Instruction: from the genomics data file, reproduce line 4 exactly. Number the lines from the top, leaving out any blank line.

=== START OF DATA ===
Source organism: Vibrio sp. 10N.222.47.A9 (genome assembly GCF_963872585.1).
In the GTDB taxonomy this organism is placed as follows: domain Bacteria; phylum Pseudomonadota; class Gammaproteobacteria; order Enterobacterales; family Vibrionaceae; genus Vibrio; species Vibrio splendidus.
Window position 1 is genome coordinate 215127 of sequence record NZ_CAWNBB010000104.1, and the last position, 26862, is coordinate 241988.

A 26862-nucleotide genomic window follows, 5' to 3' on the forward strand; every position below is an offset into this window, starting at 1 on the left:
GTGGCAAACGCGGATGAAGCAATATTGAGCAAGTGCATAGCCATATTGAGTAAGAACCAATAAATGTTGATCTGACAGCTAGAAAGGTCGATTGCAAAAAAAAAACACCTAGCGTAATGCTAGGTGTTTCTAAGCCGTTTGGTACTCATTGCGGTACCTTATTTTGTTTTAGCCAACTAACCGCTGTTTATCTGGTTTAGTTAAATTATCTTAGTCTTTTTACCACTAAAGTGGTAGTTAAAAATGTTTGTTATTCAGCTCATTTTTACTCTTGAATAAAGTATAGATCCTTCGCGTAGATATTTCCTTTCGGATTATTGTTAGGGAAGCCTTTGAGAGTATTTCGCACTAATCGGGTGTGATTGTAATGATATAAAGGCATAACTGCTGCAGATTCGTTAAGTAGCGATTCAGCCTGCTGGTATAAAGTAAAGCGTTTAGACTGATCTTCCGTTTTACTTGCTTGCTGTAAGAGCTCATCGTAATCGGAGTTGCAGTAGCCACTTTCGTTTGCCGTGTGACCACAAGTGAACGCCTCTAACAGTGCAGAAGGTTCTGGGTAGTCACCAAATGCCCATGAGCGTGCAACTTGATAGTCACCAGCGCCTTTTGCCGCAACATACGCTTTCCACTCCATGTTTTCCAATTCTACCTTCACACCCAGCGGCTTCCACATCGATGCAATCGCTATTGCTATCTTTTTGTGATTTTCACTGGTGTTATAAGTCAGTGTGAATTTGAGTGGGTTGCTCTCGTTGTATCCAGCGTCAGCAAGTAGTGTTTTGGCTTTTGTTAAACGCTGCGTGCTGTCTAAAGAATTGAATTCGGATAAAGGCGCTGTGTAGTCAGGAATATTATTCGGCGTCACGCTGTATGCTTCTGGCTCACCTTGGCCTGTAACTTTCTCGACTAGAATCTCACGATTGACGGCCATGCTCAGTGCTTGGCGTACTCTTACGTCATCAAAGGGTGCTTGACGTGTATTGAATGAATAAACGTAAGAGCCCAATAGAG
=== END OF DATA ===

A 26862-nucleotide genomic window follows, 5' to 3' on the forward strand; every position below is an offset into this window, starting at 1 on the left: